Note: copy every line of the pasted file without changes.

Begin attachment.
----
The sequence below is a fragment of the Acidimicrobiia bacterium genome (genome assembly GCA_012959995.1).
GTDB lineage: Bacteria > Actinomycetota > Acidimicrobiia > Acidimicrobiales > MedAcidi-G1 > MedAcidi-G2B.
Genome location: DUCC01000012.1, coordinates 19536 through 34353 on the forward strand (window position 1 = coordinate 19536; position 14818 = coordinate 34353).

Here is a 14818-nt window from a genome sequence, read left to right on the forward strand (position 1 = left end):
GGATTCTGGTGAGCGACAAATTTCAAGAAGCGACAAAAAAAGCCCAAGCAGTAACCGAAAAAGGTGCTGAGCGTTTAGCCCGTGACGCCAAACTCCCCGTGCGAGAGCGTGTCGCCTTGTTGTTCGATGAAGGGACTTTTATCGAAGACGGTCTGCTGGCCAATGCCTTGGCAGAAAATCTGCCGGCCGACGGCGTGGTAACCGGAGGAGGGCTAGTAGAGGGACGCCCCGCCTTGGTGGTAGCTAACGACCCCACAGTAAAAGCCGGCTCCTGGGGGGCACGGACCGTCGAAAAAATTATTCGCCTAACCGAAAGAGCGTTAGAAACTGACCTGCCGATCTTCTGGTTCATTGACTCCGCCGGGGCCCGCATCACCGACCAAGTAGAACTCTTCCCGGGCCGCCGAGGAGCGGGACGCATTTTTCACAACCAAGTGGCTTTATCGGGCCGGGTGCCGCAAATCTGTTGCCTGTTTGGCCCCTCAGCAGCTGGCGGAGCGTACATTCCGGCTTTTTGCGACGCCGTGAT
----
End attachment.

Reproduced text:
The sequence below is a fragment of the Acidimicrobiia bacterium genome (genome assembly GCA_012959995.1).
GTDB lineage: Bacteria > Actinomycetota > Acidimicrobiia > Acidimicrobiales > MedAcidi-G1 > MedAcidi-G2B.
Genome location: DUCC01000012.1, coordinates 19536 through 34353 on the forward strand (window position 1 = coordinate 19536; position 14818 = coordinate 34353).

Here is a 14818-nt window from a genome sequence, read left to right on the forward strand (position 1 = left end):
GGATTCTGGTGAGCGACAAATTTCAAGAAGCGACAAAAAAAGCCCAAGCAGTAACCGAAAAAGGTGCTGAGCGTTTAGCCCGTGACGCCAAACTCCCCGTGCGAGAGCGTGTCGCCTTGTTGTTCGATGAAGGGACTTTTATCGAAGACGGTCTGCTGGCCAATGCCTTGGCAGAAAATCTGCCGGCCGACGGCGTGGTAACCGGAGGAGGGCTAGTAGAGGGACGCCCCGCCTTGGTGGTAGCTAACGACCCCACAGTAAAAGCCGGCTCCTGGGGGGCACGGACCGTCGAAAAAATTATTCGCCTAACCGAAAGAGCGTTAGAAACTGACCTGCCGATCTTCTGGTTCATTGACTCCGCCGGGGCCCGCATCACCGACCAAGTAGAACTCTTCCCGGGCCGCCGAGGAGCGGGACGCATTTTTCACAACCAAGTGGCTTTATCGGGCCGGGTGCCGCAAATCTGTTGCCTGTTTGGCCCCTCAGCAGCTGGCGGAGCGTACATTCCGGCTTTTTGCGACGCCGTGAT